The web’s reinforcement follows the same rules that apply to connecting beams. Its reinforcement details are analogous to the corresponding reinforcement details of the previously mentioned continuous connecting beam.

## Reinforcement of orthogonal strip foundation

<project:foundation160>

In a strip foundation having the web and flange of equal depth (i.e.orthogonal section), the footing’s (web’s) total depth is equal to the web’s height. The only difference between the normal strip foundation and the strip foundation with an orthogonal cross section is the fact that the latter requires reinforcement at the “flange’s” upper surface.
In the case of a strip foundation where the flange and the web have the same dimensions a hidden beam is formed.

## Reinforcement detailing of strip foundation with unified web-flange

The foundation wall reinforcement details of this specific strip foundation are similar to the reinforcement details of the previously mentioned continuous connecting beam.

## Strip foundation in which the web extends beyond the column face

The column with 800/250 section, in the common wall of the building, is partially supported by the strip foundation that has a web of 350/800. In general at joint areas either at the superstructure or the foundation, it is advisable to place stirrups in the columns and the beams. However practically, this is a strenuous procedure and therefore, it is preferred, as a priority, to place stirrups inside the columns.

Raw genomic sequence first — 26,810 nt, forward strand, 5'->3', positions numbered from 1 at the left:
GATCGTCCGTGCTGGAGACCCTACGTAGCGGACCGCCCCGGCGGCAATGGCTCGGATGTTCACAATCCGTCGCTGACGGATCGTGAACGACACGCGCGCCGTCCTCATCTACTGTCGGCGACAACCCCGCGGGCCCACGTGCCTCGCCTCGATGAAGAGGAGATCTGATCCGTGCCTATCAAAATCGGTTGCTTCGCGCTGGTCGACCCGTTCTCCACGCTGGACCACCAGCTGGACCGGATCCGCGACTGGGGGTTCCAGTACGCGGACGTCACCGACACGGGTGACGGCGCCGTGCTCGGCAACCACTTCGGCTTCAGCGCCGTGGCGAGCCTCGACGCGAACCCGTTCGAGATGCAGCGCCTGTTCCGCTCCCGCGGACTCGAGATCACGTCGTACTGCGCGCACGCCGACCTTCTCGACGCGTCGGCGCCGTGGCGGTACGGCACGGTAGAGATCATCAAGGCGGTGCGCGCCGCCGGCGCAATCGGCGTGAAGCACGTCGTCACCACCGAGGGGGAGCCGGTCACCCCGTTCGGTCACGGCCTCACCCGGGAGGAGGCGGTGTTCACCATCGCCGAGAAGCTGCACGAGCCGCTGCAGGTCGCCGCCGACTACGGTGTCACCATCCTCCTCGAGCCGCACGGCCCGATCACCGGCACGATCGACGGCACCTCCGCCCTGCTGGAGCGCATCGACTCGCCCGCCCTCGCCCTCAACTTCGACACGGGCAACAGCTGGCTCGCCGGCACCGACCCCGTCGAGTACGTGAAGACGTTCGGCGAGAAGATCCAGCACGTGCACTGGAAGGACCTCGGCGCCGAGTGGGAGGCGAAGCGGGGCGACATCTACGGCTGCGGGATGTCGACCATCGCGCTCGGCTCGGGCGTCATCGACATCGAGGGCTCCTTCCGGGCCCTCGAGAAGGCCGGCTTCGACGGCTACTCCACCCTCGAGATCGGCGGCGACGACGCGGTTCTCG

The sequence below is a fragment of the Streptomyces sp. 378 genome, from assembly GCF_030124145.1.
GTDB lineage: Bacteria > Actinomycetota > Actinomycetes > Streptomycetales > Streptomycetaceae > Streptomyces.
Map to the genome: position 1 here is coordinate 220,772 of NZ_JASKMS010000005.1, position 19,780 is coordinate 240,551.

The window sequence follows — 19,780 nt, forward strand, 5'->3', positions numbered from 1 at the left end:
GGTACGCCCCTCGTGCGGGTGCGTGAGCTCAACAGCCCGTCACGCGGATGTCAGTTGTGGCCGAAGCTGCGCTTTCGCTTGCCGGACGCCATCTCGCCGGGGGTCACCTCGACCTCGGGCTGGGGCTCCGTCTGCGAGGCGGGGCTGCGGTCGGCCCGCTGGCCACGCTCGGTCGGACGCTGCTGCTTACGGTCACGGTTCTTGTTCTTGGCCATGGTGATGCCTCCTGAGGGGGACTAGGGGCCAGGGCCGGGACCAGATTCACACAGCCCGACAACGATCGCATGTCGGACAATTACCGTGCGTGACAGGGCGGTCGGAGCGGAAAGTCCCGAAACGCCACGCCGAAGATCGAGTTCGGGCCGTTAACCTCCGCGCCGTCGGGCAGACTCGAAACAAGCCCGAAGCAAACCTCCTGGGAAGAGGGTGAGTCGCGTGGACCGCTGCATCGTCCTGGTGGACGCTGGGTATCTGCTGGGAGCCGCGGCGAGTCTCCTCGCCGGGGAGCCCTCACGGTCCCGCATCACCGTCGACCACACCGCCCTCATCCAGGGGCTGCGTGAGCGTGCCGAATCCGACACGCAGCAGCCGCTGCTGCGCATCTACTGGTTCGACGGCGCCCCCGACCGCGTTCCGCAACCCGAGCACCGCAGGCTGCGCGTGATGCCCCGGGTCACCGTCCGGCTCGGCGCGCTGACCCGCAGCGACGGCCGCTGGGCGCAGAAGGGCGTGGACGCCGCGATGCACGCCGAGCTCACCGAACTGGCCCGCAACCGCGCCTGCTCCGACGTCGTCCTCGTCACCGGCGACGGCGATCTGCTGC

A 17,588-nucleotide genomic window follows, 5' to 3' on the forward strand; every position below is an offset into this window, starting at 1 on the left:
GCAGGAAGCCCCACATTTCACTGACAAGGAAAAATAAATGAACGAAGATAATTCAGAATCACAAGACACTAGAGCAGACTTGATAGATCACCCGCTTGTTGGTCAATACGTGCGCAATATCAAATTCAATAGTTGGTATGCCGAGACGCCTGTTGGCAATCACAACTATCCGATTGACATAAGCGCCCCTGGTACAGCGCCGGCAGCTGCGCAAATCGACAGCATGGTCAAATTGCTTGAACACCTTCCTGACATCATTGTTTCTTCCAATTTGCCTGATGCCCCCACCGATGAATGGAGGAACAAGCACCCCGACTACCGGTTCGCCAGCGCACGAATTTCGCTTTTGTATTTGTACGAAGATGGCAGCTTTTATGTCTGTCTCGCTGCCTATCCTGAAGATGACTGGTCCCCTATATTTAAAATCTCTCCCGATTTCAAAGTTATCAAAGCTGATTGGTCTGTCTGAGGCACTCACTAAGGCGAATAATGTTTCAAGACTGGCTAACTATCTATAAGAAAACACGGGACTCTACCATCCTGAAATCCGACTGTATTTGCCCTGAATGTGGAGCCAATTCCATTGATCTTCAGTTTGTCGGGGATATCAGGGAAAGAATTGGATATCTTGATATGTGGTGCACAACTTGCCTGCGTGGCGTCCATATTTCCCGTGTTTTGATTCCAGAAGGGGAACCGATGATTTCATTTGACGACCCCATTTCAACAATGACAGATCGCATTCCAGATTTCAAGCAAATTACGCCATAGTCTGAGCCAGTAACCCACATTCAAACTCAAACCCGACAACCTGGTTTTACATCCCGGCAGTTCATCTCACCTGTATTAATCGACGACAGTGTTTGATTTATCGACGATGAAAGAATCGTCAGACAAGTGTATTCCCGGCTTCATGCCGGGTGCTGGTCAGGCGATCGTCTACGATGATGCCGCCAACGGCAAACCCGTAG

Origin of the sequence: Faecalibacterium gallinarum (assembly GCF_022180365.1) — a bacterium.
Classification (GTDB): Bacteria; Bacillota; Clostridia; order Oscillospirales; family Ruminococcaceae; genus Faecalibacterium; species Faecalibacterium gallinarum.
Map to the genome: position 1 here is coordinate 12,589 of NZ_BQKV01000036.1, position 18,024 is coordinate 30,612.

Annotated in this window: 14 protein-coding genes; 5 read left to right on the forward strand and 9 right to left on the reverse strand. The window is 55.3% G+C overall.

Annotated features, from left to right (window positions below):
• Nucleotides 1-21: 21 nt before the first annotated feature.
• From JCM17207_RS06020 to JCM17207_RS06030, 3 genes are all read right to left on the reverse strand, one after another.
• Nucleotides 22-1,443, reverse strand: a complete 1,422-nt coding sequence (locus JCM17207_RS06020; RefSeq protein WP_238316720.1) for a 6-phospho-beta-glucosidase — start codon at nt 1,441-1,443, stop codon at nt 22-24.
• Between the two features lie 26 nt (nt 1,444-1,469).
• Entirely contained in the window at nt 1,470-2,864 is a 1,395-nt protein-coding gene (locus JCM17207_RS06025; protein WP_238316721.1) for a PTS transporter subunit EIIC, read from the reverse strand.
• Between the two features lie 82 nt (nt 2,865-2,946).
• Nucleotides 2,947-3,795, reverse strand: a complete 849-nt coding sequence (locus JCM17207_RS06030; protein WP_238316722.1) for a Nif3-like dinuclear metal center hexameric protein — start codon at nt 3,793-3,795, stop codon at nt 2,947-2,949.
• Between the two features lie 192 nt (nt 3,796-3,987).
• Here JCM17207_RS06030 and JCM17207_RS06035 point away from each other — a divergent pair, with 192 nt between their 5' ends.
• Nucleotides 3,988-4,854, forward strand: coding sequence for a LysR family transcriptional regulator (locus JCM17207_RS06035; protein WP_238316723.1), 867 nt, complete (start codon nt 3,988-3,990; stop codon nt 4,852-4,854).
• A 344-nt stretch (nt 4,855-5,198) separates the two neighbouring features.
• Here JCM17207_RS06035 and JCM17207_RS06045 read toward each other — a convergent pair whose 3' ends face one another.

When the web sides are not flush with the sides of the column (e.g. web wider than the column), additional transverse reinforcement is required. This reinforcement may be provided in the form of the beam’s regular stirrups or additional stirrups in the shape of a hairpin positioned as shown at the following figures.

## Wall reinforcement of strip foundation, that extends beyond the column, with additional hairpin bars

After the placement of the stirrup cages inside the inverted T-beam web, the web’s part that extends beyond the column remains un-reinforced along the vertical axis. The hairpin bars (in red colour) that will be placed in that area are shaped and placed in a separate phase.
The transverse reinforcement positioned at the column - beam junction area, consists of hairpin - shaped bars subsequently placed one by one. In that area, the vertical reinforcement at the back side of the strip foundation is provided by the column’s longitudinal reinforcement (i.e. from the column rebars).

## Two-sided extension of the foundation beam web

The 800/250 column is sited upon the center of the strip foundation beam that has a section of 500/800.

## Transverse reinforcement placed inside the web of strip foundation that extends, beyond the column, on both sides

After the placement of the stirrup cages inside the strip foundations’ walls, the wall parts that extend beyond the column remains un-reinforced along the vertical axis.  The double hairpin - shaped rebars (in red colour) that will be placed in that area are shaped and positioned in a separate phase.

The transverse

reinforcement

positioned

at

the

column - beam junction

area

,

consists of

bilateral

hairpin

- shaped

bars

subsequently

placed

one

by

one on both sides of the beam

.